3) Marketing – Since the marketing vehicles you will use, and messaging within those vehicles, need to attract your ideal couples, and will help you meet at least some of your SMART goals, it follows that you need to have worked on the other two first, if you want to market in the most efficient and effective way.
4) Selling Your Value – Similar to your marketing messaging, your value messaging needs to attract your ideal couples, thus creating effective messaging means understanding your ideal couples and their values and priorities, and your goals.
5) Relationships – When developing relationships with colleagues and competitors, it is important to know who your ideal couples are, since you want to establish a different type of relationship with those that work with the same ideal couples as you vs. with those that work with different ideal couples. And, since we want to be as efficient in our businesses as possible, knowing our goals helps us to focus our effort on the relationships that will be the most beneficial.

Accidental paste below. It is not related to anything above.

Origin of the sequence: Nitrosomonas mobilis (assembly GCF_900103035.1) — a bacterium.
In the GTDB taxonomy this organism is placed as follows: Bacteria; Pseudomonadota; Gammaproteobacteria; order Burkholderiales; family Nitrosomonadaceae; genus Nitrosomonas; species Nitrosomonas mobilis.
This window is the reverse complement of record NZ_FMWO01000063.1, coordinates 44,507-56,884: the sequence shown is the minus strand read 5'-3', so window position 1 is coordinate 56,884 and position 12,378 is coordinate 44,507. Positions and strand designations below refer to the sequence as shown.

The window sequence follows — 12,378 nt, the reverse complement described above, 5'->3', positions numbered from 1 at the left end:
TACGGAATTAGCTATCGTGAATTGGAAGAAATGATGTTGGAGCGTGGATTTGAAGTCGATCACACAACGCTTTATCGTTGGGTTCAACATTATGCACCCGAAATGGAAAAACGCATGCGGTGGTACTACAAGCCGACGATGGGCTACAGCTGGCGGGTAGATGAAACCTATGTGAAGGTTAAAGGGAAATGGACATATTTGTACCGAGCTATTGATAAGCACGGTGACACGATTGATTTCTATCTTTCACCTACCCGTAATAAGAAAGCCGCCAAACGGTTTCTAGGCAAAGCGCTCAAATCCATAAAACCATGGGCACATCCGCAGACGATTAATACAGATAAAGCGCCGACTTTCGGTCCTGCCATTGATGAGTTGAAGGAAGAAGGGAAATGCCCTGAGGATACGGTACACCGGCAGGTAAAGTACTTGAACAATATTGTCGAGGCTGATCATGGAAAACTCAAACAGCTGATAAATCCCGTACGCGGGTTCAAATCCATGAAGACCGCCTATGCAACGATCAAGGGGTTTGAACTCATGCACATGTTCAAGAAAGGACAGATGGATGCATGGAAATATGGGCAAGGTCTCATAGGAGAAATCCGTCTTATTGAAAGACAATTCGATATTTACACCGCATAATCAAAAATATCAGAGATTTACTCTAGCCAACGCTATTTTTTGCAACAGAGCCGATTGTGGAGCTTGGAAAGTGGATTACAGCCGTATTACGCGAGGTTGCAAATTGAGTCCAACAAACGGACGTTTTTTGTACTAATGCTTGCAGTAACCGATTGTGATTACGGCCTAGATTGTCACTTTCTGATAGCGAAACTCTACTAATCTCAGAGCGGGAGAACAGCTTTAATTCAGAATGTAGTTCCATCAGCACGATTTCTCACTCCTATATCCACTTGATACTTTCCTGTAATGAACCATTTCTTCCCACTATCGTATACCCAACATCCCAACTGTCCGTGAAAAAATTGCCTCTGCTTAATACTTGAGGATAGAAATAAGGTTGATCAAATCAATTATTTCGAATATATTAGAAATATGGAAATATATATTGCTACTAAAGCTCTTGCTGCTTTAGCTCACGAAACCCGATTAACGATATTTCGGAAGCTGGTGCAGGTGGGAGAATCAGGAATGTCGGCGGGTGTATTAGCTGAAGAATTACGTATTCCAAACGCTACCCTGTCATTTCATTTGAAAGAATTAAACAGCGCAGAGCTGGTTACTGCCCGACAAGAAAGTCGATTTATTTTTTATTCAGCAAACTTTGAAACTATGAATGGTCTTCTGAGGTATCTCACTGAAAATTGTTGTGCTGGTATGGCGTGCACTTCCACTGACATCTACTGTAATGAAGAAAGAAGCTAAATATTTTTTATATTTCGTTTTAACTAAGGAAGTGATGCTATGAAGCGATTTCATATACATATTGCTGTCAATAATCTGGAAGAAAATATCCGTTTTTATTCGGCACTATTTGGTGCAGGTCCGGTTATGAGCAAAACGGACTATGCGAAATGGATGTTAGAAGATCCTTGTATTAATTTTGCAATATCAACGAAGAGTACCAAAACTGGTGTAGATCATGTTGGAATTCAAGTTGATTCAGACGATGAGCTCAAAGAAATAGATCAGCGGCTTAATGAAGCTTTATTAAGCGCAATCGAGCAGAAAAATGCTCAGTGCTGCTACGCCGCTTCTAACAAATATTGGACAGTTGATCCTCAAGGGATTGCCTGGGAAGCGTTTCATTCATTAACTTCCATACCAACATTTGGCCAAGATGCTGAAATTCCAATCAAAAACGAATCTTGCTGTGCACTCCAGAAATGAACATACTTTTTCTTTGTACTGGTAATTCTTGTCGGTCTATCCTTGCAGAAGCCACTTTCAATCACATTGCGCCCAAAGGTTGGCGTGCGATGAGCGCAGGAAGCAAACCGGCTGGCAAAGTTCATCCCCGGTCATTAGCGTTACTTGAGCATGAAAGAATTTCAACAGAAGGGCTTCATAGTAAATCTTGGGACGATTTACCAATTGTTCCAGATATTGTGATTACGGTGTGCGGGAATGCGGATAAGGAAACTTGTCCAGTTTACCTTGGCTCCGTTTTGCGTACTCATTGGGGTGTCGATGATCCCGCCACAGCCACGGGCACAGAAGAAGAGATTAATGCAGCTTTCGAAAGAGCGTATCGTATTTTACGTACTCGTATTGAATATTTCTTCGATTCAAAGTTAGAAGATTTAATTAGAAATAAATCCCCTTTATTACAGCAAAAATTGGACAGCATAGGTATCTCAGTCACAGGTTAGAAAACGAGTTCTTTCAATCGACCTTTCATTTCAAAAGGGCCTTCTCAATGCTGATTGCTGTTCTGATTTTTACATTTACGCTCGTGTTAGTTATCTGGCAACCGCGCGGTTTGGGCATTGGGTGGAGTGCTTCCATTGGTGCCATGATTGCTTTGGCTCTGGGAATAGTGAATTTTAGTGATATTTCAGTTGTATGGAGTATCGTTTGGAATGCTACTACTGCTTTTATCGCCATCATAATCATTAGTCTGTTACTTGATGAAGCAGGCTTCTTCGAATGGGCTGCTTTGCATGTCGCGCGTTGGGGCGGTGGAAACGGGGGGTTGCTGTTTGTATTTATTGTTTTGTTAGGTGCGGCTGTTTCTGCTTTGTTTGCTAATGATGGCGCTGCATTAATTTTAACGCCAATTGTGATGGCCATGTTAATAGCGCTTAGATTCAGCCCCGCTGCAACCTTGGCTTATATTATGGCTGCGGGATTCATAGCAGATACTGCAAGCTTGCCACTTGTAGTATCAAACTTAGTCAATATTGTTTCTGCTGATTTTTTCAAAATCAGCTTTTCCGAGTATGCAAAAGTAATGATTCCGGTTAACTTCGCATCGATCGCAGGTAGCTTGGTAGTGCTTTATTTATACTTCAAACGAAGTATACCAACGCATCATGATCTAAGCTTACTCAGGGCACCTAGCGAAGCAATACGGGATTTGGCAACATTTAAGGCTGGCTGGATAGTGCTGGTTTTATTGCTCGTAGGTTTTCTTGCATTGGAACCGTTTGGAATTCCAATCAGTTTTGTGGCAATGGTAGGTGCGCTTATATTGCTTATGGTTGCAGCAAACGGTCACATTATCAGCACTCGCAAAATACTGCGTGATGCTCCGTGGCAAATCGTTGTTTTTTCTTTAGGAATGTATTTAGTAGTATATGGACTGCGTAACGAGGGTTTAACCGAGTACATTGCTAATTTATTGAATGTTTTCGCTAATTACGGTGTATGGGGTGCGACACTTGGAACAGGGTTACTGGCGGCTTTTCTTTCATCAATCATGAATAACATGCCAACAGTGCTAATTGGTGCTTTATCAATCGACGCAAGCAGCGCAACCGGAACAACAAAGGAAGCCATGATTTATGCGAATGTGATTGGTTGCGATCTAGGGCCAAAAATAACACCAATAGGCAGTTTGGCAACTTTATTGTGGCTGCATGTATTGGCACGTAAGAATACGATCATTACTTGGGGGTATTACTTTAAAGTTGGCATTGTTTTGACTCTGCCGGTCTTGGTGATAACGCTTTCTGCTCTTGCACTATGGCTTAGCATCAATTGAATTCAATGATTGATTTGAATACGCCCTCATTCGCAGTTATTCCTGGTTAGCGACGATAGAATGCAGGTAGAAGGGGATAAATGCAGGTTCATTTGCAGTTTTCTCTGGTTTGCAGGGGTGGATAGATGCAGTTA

6) Processes and Systems – Each process, and the corresponding systems that support it, should be developed to at the least meet, but if possible, exceed, your ideal couple’s expectations. By doing this, instead of creating processes and systems that are the norm for all couples, or are built just to save your business time or money, you will have a much better chance of meeting your goals and making your ideal clients happy.
This is just a little taste of what I’ll talk about, and talk about with my coaching clients when we work through this together. If you want to learn more about each of the 6 Keys to a Successful Business listed above, check out my other blog posts and feel free to e-mail me at email@example.com to get the complimentary series of worksheets that explain each of the 6 keys in more detail and even give you guidance on how to evaluate and improve them in your business.